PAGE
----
The Tour Down Under was the first chance for riders to test and race on the latest kit, bikes and equipment. With all but the one wildcard team entry, the Tour Down Under peloton was racing in new team colours for the first time, with Trek-Segafredo only unveiling their new kit in the days leading up to the race. The new kits saw new colours, see-through shorts and some riders wearing Sportful's Fiandre winter range in the heat of the Australian summer.
The trend of the Tour Down Under in past years has been a chance for the WorldTour teams to showcase their full bikes for the upcoming season. However, with Shimano Dura-Ace 9100 series groupsets deliveries delayed, we only saw a scattering of the latest and greatest from Shimano on Team Sky, FDJ and Bahrain-Merida's bikes. Even so, not a single team had the full groupset and full delivery of the groupset to the teams is not expected until the spring Classics.
As well as the new groupset from Shimano, we had to wait until the final day of racing to get a glimpse of the new Dura-Ace 9100 wheels. Danny van Poppel was the only rider to use the wheels in the race and sprinted to fourth place in the final stage.
The strangest tech on show was without doubt Scott's new Revo Via chain lubricator. The device lubricates the chain continually whilst riding and although this may be useful during some of the wet and muddy spring Classics, the forty degree Celsius heat in Adelaide made the device a slight novelty and was not raced on. Luke Durbridge (Orica-Scott) joked before the race began by saying “the first thing Mat Hayman said when he crossed the line first in the Roubaix Velodrome was that his chain was too dry”.
Continuing the trend of novelty, Team Dimension Data were spotted racing on KMC's X11SL DLC chain in the team's green and black colours.
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LottoNL-Jumbo debuted the new Shimano S-Phyre clothing line, and although the S-Phyre shoes were first spotted at last year's Criterium du Dauphine, the whole team were equipped with the shoes paired with the 'integrated sock system' for added comfort. The team were also wearing Shimano eyewear as well as Lazer helmets, which were bought by Shimano Europe last year.
Team Sky were racing on the brand new Pinarello Dogma F10 and whilst each member of the team had the new frameset, there were several Dogma F8s from last season seen upon the team cars as spare bikes.
The opening stage of the Tour Down Under saw temperatures rise to the mid-forties. With this, several riders were spotted ahead of stage 1 with ice-vests, whilst other teams opted for the tried and tested ice cubes in stockings technique as they rolled out of the Adelaide suburbs. The bright sun and clear skies also gave some of the riders the chance to showcase their latest sunglasses. Peter Sagan had a new pair of 100% shades for each stage of the race and several riders were seen with custom painted frames from Optiek Van Gorp.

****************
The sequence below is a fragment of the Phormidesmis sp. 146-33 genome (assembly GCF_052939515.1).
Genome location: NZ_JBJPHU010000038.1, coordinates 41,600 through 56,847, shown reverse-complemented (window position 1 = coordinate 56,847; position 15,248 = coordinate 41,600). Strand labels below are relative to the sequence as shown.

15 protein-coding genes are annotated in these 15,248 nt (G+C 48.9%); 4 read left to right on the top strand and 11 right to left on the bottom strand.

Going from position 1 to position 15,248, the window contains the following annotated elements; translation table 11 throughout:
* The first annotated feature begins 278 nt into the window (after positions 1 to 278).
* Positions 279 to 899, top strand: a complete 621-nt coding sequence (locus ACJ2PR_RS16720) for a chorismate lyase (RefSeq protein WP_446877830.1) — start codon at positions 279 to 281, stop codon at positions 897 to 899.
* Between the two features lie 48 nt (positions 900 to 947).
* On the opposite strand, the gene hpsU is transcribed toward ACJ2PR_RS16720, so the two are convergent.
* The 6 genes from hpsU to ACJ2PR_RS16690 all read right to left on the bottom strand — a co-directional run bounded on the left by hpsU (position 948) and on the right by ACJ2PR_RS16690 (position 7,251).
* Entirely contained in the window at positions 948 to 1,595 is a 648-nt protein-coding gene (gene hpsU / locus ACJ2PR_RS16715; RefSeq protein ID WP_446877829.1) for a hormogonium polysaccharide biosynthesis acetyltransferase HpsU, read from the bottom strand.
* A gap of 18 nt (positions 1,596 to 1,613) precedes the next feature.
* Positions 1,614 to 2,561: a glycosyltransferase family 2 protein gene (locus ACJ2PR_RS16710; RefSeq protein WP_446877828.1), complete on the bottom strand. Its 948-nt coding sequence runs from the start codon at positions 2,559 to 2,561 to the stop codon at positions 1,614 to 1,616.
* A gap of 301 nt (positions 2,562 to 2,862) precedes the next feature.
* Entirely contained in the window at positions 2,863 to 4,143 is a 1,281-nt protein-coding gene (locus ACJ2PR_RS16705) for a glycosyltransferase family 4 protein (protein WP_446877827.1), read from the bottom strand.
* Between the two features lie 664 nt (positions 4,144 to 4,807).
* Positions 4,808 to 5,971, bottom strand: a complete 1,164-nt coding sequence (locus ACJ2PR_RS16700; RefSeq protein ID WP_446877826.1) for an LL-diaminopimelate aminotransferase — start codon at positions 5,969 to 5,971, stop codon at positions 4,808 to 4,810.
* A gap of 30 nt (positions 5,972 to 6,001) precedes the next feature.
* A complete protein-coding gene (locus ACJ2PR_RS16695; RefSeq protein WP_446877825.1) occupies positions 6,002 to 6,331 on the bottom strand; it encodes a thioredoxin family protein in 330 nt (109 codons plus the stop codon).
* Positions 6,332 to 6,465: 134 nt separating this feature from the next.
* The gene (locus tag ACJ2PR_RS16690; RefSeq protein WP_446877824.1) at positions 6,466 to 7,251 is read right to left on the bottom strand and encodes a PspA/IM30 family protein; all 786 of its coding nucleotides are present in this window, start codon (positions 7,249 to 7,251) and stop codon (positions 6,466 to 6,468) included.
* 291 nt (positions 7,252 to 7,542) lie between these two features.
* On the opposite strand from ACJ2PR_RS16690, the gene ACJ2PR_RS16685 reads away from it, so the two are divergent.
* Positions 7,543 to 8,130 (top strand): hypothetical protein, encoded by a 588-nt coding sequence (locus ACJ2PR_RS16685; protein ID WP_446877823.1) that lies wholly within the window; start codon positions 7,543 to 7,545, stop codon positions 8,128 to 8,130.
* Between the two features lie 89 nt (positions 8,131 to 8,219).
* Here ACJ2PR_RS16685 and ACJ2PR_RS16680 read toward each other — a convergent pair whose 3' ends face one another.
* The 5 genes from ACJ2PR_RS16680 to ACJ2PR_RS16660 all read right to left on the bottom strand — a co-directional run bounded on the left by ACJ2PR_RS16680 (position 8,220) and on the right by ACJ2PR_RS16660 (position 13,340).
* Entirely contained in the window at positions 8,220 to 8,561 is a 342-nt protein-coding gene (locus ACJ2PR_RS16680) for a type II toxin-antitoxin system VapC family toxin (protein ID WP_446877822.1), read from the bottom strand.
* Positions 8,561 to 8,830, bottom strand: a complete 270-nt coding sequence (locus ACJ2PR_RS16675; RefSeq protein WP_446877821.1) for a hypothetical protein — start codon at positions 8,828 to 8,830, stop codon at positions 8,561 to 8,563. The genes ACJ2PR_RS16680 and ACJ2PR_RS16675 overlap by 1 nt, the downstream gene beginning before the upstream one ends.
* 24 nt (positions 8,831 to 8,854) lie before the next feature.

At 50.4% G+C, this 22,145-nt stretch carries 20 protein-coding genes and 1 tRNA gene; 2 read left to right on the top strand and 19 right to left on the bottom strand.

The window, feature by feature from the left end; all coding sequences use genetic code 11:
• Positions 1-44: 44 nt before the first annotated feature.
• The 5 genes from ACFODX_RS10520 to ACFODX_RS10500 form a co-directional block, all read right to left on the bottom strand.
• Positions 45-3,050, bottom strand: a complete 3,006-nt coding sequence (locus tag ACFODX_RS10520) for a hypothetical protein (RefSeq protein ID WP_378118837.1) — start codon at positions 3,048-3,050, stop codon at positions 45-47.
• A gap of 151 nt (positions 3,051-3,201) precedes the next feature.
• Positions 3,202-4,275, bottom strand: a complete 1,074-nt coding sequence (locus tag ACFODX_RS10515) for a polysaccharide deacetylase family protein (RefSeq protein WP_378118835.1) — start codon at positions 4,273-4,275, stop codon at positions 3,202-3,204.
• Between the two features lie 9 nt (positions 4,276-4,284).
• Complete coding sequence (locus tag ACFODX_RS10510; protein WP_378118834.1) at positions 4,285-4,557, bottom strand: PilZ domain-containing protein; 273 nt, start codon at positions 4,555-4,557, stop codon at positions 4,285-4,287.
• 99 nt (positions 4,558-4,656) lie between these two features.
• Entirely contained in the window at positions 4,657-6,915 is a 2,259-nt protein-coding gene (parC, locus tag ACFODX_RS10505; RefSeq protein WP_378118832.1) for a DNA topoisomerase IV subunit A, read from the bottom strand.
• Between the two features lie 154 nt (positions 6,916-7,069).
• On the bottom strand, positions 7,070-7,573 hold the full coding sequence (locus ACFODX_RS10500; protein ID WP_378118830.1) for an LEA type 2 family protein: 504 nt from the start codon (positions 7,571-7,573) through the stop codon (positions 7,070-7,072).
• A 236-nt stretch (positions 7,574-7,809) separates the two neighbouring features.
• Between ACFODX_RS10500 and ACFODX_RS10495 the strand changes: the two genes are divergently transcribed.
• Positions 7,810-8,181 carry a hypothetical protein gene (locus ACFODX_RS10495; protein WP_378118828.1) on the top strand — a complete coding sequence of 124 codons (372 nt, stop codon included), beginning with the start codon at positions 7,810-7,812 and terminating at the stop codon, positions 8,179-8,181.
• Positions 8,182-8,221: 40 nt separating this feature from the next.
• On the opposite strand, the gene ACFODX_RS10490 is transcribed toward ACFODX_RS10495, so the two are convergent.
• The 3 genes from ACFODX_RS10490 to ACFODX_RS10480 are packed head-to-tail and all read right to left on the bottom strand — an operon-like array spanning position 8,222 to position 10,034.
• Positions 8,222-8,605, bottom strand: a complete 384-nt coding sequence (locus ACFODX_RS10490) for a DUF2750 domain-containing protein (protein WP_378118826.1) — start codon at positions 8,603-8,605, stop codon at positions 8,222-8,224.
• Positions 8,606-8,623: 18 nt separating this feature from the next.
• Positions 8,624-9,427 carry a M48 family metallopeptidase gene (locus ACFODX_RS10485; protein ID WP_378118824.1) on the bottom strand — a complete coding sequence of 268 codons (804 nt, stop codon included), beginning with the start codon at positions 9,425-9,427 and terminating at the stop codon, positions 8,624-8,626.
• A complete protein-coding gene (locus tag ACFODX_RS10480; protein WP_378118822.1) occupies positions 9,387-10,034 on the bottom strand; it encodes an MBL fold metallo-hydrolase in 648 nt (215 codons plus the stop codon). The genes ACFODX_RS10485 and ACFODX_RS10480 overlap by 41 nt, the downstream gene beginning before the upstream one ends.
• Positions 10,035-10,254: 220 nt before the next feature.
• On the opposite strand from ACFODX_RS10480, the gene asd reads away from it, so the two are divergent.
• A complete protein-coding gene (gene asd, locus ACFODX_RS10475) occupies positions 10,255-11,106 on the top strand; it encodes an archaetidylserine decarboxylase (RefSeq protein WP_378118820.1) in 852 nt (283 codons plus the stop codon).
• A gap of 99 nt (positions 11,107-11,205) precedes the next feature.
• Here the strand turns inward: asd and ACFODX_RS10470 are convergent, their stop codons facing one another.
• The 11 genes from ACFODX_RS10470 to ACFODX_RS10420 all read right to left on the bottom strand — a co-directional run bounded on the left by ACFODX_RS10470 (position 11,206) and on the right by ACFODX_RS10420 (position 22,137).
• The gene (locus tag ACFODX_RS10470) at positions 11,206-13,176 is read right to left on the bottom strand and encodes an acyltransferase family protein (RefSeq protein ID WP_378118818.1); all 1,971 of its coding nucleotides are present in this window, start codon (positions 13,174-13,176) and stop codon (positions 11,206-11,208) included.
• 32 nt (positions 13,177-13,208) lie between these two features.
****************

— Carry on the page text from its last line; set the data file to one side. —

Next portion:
Quick-Step Floors' new signing, Jack Bauer managed to position himself in the breakaway on the final three stages of the race. The New Zealander was brought in to help replace Tony Martin, after the German's departure to Katusha-Alpecin. Whilst Bauer put in three stellar performances during the race, the team seem to want to remind him that he has replaced Martin by putting a German flag next to his name.
Specialized gave Peter Sagan an extensive collection of custom gear. Sagan's helmet and bike frame featured a pearlescent grey with a flash of the Bora-Hansgrohe green. Sagan also had custom white S-Works 6 shoes with gold BOAs and a pearlescent heel cup.
The luxury gear doesn't stop there. Riding for the UniSA-Australia wildcard team, Cam Meyer was seen using Lightweight Meilenstein Obermeyer wheels for the final three stages of the race and successfully made the breakaway in the first of those. Miles Scotson (BMC Racing) also had a touch of luxury, with TAG Heuer handing the 22-year old a special green and gold watch to celebrate his national's victory earlier in the month.
A tech gallery wouldn't be complete without some carbon curiosity from Adam Hansen. The Grand Tour veteran was seen wearing his homemade 'Hanseeno' branded shoes. Constructed from one piece of carbon and featuring just one BOA ratchet, the cleats are held in place by dyneema cord. Hansen's 2017 Ridley Helium SLX weighed in under the UCI weight limit and had to have weights stuck to the downtube of the frame.
We spotted plenty more tech at the start of the week including Peter Sagan's gold Roval wheels and Bahrain-Merida's custom SRM head units here and you can also take a look at our full gallery of all the WorldTour bikes for 2017.
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